Jill Lepore – These Truths: A History of the United States (2019). Lepore has been an excellent bringer of fresh perspective on American History for years in her New Yorker articles, and a great big, massive slab of her take on American history makes for a real treat all by itself. It is set up in part as a corrective to some other broad-brush American histories, spreading less time and attention on the traditional national heroes, elections and military actions than most such books so, and pouring a lot of space into the marginalized – the American history of slaves and their descendants, and of women, get quite a work through. This isn’t necessarily the only book on American history you’d ever want to read, but it belongs on a short list that you should, partly as a useful balance to almost everything else out there, and partly because of the beauty of the writing and the laying-out of connective tissues that are Lepore’s hallmark.
Henning Mankell, Laurie Thompson (translator) – The White Lioness (2011). Series novels less and less stay in my mind for long – too often the writers seem to stretch out their material, thinning each book, milking the series. Even some of the more interesting-set detective stories in this century have fallen prey to the tendency. On top of that, translated novels often lose some of the original freshness of language. So why is this Kurt Wallender book (the third in the series about that Swedish detective) here? It helps that the translation here seems more artful and lively than most. More important, aside from the neatly complex – as opposed to over-complicated – story which makes a logical if stark juxtaposition of rural Sweden and roiling (and dangerous) parts of South Africa, the locales between which the book is split – and never really unites.
Barack Obama – A Promised Land (2020). The former president’s first memoir, Dreams from my Father, was written long before he launched his political career, and carried a distinctive and sharply honest voice; to read it is to know it wasn’t written with a political campaign in mind, and that it was crafted by someone who really could write well. This first presidential memoir (a second is planned, to follow from the aftermath of the Osama bin Laden raid) has a good deal of that feel, despite the very different subject matter. More than any other presidential memoir I’ve read, it conveys the sense and feel of what doing the job and living the life of a presidency must actually feel, look and sound like, through the lens of a specific personality.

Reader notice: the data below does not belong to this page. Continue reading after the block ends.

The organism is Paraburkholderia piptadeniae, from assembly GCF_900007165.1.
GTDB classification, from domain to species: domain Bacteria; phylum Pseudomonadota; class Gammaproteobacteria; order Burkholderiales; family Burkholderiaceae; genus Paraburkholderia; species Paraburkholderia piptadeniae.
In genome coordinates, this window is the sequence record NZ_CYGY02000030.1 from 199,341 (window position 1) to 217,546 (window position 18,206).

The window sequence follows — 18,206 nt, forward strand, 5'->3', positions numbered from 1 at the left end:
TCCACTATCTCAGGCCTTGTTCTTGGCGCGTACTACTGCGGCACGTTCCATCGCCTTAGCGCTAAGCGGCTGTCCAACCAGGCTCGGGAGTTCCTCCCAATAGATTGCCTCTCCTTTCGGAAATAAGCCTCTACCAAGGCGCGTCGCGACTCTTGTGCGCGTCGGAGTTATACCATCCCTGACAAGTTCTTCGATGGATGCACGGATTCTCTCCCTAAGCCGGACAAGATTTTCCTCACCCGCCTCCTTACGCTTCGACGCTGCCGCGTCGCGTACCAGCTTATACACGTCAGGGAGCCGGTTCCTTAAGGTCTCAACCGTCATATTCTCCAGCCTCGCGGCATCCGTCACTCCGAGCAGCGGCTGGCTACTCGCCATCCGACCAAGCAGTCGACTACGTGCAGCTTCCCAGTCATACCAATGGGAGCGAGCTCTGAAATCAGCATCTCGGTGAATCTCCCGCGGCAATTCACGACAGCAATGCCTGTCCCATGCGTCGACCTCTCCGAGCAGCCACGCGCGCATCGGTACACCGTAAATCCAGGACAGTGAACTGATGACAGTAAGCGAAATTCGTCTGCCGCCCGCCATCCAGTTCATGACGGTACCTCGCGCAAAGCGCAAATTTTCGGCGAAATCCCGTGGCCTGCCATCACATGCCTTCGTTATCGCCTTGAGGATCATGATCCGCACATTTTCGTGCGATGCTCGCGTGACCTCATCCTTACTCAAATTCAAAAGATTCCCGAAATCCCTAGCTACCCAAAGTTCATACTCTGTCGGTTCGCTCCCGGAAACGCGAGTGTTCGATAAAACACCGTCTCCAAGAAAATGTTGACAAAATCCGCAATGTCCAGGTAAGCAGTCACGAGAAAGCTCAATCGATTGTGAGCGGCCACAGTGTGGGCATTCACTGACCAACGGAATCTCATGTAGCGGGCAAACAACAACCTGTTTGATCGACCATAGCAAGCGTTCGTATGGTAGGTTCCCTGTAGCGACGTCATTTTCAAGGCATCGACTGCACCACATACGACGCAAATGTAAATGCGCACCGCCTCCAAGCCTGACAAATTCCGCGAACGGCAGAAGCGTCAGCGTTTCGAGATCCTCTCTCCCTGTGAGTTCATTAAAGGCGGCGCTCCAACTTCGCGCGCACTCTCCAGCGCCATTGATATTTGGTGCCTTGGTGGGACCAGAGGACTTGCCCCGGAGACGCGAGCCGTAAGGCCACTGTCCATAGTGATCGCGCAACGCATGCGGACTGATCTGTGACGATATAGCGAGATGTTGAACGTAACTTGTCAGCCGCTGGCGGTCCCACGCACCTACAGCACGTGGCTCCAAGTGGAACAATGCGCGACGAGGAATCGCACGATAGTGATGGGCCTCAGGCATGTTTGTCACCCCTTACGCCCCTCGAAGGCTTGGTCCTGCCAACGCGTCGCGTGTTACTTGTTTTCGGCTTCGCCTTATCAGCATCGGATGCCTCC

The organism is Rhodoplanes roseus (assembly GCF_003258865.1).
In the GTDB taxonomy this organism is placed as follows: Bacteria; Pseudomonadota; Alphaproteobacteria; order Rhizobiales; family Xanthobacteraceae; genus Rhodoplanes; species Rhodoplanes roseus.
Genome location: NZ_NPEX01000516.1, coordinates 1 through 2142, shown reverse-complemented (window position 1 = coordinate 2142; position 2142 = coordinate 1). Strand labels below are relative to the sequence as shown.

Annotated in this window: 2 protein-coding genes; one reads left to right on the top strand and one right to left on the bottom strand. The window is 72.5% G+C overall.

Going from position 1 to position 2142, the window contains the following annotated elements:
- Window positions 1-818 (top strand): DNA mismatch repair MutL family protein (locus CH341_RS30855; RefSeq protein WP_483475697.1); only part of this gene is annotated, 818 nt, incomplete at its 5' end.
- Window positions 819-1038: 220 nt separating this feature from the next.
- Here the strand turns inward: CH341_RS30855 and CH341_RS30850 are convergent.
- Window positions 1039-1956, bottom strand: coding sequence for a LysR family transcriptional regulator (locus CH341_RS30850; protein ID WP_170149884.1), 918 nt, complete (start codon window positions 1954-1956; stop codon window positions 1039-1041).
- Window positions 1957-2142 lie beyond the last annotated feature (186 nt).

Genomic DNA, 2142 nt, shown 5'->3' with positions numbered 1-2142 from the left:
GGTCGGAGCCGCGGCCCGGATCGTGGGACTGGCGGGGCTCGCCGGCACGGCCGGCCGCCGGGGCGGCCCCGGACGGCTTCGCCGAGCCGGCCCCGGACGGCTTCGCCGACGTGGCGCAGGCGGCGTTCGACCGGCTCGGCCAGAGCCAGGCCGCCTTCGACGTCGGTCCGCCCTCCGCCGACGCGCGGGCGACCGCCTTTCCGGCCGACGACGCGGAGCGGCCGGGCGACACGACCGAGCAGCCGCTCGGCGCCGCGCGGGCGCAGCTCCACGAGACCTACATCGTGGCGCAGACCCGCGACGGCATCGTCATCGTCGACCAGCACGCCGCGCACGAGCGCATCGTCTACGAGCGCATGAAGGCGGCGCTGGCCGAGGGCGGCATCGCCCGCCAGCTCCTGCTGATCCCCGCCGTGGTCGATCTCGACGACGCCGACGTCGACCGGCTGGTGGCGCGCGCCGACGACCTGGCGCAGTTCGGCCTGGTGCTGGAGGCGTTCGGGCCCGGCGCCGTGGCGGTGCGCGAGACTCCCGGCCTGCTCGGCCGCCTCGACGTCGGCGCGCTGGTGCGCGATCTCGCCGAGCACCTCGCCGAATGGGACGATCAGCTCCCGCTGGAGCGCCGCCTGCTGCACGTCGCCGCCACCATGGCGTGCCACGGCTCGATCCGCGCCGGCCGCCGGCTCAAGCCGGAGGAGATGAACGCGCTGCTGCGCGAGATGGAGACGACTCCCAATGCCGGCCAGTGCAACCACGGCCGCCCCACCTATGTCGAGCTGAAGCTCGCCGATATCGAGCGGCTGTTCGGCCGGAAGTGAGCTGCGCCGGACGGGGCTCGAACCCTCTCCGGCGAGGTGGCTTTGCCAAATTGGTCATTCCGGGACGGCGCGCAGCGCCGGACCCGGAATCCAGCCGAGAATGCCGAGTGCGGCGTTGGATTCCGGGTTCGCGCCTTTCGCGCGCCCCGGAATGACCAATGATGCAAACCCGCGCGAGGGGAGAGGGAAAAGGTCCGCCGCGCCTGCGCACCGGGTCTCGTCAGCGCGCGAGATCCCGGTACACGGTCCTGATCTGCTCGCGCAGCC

Chibundu Onuzo – Welcome to Lagos (2017). More often than not, if I’m going to read a novel, then I want to read something novel – something I haven’t read before, that introduces me to new people and places. The Inspector O novels, the first few of them anyway, set in North Korea got my attention a few years ago for that reason. And so did this stand-alone, a tale about a couple of deserters from the Nigerian army – who’d had enough of the murder and abuse of the people in rural villages – and wander off to the megalopolis of Lagos, where the story turns strange and amusing and insightful, meandering between issues of simple survival and governmental corruption. Some reviewers have criticized its wandering nature toward the end, and some readers might be slowed by the distinctive localized language (though I found it worth the effort), but if you read this you’ll get a clearer picture than you otherwise would about life in a very different part of the world.
Stuart Stevens – It Was All a Lie: How the Republican Party Became Donald Trump (2020). The preceding parade of books on this post notwithstanding, I read a bunch of books about current politics during the last year. Quite a few were pretty good, but a lot of them overlapped and seemed to run together. Among the many blasts at Trump and the many ruminations by Republicans over the last couple of years, this one by Stevens stuck out to me for the sheer level of personal emotion: The degree to which Steven appears to have exposed his outright agony over where he has been, what he has done and what he contributed to. To those who hurl invective to the never-Trumpers on the lines of, “See what you did?”, Stevens replies, “I know. I know. Now we need to put it all out on the table, and figure out how to fix it.”